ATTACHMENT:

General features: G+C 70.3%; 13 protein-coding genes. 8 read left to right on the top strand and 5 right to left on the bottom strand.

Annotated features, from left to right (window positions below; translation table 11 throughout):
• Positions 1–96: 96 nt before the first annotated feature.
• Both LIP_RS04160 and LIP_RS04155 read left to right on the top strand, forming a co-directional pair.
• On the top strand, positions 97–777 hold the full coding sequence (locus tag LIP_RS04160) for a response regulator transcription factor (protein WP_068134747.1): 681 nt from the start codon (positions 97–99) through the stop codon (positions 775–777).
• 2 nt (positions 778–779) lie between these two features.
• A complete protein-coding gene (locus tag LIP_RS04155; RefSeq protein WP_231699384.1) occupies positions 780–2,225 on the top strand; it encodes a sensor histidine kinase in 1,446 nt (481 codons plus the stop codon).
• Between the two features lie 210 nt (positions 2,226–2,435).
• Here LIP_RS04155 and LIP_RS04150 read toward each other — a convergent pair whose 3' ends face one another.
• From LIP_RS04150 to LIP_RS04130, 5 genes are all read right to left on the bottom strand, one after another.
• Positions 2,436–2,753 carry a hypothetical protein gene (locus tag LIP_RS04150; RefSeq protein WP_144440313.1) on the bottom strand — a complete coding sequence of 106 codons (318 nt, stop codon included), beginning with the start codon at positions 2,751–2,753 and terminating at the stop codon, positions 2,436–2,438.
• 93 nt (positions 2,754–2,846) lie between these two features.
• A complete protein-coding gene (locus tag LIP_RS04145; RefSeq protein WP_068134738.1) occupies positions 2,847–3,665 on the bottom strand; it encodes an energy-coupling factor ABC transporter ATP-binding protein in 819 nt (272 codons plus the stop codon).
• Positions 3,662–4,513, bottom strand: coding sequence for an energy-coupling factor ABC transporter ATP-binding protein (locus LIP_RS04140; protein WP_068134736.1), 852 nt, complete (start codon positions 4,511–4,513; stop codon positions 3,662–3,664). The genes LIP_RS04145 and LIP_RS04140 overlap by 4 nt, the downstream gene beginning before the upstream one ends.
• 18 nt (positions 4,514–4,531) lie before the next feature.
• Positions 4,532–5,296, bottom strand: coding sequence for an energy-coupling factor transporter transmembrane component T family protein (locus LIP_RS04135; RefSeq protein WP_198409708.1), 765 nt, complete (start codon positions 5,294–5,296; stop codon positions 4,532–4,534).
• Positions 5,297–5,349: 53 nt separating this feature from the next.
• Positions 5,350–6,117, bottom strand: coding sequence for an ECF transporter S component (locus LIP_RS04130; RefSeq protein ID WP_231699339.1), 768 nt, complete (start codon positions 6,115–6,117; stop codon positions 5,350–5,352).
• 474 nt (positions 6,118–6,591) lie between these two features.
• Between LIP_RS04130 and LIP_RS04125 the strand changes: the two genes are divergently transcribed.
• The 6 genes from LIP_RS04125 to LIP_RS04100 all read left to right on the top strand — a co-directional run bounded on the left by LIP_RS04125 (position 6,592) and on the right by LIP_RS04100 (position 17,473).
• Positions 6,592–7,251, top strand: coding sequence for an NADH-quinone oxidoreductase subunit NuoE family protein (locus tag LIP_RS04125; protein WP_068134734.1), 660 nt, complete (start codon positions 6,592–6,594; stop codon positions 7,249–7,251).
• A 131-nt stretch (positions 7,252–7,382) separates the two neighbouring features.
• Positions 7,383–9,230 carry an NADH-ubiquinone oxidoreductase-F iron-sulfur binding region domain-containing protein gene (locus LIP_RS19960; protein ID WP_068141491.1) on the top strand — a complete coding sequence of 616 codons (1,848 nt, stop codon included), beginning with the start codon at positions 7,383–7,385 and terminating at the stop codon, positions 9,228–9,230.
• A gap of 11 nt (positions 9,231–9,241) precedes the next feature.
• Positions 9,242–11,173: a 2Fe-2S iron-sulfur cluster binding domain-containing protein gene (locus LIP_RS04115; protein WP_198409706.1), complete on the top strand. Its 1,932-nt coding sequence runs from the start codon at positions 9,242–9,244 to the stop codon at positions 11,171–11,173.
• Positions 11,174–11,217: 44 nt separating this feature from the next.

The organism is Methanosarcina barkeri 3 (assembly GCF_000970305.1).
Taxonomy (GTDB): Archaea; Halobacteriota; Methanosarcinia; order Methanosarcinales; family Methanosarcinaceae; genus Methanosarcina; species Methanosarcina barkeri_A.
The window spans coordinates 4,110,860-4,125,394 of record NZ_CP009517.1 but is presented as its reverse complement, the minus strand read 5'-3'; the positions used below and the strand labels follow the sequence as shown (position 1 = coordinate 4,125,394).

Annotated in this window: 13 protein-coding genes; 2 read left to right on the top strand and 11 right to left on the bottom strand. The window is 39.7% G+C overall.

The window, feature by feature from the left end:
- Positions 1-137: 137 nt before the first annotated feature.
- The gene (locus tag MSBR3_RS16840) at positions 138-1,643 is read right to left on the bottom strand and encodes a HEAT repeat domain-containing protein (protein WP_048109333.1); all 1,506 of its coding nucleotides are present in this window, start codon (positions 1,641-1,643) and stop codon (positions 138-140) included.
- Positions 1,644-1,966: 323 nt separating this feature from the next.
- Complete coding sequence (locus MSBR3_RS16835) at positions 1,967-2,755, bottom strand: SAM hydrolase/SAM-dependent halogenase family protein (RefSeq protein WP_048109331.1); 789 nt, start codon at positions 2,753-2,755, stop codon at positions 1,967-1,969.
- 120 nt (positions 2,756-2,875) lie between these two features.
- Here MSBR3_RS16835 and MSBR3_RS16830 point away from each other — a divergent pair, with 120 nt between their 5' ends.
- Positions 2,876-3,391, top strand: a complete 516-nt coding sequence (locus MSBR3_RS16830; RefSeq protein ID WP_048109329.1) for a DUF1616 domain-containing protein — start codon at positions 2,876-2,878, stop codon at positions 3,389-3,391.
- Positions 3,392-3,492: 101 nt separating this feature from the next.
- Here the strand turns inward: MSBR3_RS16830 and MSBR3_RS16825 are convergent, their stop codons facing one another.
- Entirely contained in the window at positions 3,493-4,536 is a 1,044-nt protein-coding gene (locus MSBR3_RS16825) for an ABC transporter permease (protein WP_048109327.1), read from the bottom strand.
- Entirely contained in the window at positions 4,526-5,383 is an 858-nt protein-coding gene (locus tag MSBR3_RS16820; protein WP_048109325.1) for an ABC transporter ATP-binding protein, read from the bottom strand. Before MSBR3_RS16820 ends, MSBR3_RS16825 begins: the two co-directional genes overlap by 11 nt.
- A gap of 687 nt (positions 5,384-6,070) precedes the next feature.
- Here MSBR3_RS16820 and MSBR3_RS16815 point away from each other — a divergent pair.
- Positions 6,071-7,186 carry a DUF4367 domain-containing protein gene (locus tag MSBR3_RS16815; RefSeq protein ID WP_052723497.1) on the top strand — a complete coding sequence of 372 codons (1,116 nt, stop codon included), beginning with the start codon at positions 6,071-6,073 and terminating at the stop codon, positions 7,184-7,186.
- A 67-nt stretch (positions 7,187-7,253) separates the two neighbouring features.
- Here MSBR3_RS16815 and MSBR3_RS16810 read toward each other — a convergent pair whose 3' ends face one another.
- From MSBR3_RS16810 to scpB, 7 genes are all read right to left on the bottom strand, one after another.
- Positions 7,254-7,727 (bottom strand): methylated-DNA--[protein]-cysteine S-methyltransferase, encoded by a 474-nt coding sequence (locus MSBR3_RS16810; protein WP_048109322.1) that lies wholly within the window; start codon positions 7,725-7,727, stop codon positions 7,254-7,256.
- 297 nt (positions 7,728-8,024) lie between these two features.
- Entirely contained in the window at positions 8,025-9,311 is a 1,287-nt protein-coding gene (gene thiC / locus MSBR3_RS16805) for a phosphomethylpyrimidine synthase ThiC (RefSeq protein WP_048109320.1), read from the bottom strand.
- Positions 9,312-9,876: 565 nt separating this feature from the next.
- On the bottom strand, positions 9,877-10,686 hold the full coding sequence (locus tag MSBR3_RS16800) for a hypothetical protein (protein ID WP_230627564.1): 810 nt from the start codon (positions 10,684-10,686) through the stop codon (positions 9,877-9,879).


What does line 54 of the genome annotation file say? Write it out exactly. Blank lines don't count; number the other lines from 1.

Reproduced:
- On the bottom strand, positions 9,877-10,686 hold the full coding sequence (locus tag MSBR3_RS16800) for a hypothetical protein (protein ID WP_230627564.1): 810 nt from the start codon (positions 10,684-10,686) through the stop codon (positions 9,877-9,879).